Hands-on Jaeger-LeCoultre Atmos Transparente (and Some Details on How it Works)

An invisible case for the invisible forces that will keep the Atmos ticking for perpetuity.

calendar | ic_dehaze_black_24px By Rebecca Doulton | ic_query_builder_black_24px 5 minute read |
Jaeger-LeCoultre Atmos Transparente

The reassuring tick-tock of the table clock has by and large been replaced by more modern contraptions for telling the time. Sadly, table clocks, once a ubiquitous presence on the mantelpiece of many homes, have gone the way of drinks trolleys and soda siphons. However, there is one table clock that has survived the tide of changing fashions and continues to fascinate with its perpetual movement activated by invisible changes in temperature: the Atmos. With no requirement to wind the movement, no hidden batteries, Jaeger-LeCoultre’s famous Atmos clock returns in a completely transparent case to reveal every detail of its movement that quite literally lives on air. Meet the new and modern Jaeger-LeCoultre Atmos Transparente.

Jaeger-LeCoultre Atmos Transparente

Atmos Transparente

The Atmos Transparente  (from atmosphere, the agent responsible for powering the mechanical movement) is a feast for lovers of mechanical spectacles. Its minimalist design and touches of Art Deco styling are housed in a glass box set on a rectangular steel base. Suspended in mid-air, the movement of the Atmos is exposed on all sides and at every angle through clear glass panels treated with anti-reflective coating. But before we review the clock, let’s take a look at the forces that shaped the Atmos.

The invisible and visible forces behind the Atmos

In a nutshell, the Atmos harnesses the daily variations in atmospheric pressure and temperature to power its functions. No winding, no batteries, no external intervention are needed to keep this clock ticking forever. Everybody knows that engineer Jean-León Reutter invented the Atmos and that it appeared on the market in the 1930s, but just how did this idea come to fruition?

Image from “Living on Air” (1997) written by Jean Lebet.

The book Living on Air (1997) written by Jean Lebet, a thermal machine engineer from the Polytechnic Institute of Lausanne University, is dedicated with much devotion to the history of the Atmos clock. The author, who was hired in 1948 by Jacques-David Le Coultre, writes that he was asked “to create special machines and to maintain the machinery at the Le Coultre et Cie. clock and watch factory” and fell in love with the Atmos.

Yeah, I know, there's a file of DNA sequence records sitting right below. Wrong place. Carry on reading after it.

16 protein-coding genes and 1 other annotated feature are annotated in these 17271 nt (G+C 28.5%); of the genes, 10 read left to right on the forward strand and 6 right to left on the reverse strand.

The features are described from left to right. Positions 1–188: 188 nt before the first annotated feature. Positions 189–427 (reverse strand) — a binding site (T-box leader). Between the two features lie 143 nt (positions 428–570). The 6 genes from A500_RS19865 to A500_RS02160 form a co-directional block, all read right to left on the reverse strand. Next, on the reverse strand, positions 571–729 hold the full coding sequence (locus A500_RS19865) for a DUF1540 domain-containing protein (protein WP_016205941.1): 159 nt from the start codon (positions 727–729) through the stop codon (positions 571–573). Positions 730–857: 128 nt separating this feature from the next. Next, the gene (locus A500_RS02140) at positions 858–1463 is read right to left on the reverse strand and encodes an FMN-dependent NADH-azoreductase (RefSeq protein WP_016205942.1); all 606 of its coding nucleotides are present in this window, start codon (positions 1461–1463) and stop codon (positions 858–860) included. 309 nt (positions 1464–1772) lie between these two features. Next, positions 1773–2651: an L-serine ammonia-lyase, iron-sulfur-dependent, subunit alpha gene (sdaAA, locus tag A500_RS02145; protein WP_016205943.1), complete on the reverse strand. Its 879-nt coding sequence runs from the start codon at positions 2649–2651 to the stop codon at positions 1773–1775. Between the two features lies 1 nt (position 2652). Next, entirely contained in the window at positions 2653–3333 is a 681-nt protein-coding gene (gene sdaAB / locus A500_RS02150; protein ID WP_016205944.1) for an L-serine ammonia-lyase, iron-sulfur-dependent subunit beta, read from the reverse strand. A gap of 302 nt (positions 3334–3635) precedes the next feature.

Image from “Living on Air” (1997) written by Jean Lebet.

As Lebet explains, the concept behind the Atmos clock was hardly novel. Heron of Alexandria (10 AD – 70 AD), a mathematician and engineer from the aforementioned city, constructed automatic devices powered by hot air light years before the invention of the steam engine. However, as Lebet explains, the true forerunner of the Atmos was Swiss scientist and clockmaker Pierre de Rivaz who realised that heat, which causes metals to dilate and contract, hampered accuracy. His studies on thermal compensation led to the construction of a clock, in 1740, that rewound itself without human intervention.  Countless others (including Friedrich Von Lössl, Charles Hour and Karl Heinrich Meier) would expand the concept of thermal compensation until Swiss engineer and inventor Jean-León Reutter (1899 – 1971) put all the pieces together and patented the first non-commercial prototype of a “clock that could be rewound by atmospheric fluctuations” in 1928, now referred to as the ‘Atmos 0’.

Reutter’s first Atmos 0 was housed in a glass bell jar with an airtight seal and two aneroid capsules driven by a mercury-in-glass expansion device. The idea was that variations in the temperature of the air trapped under the bell jar would cause the mercury to expand and contract. The thermal energy was then transmitted to a series of levers effectively converting thermal energy into mechanical energy. The effectiveness of this system meant that a variation of just one degree in temperature could provide energy to keep the clock running for 24 hours.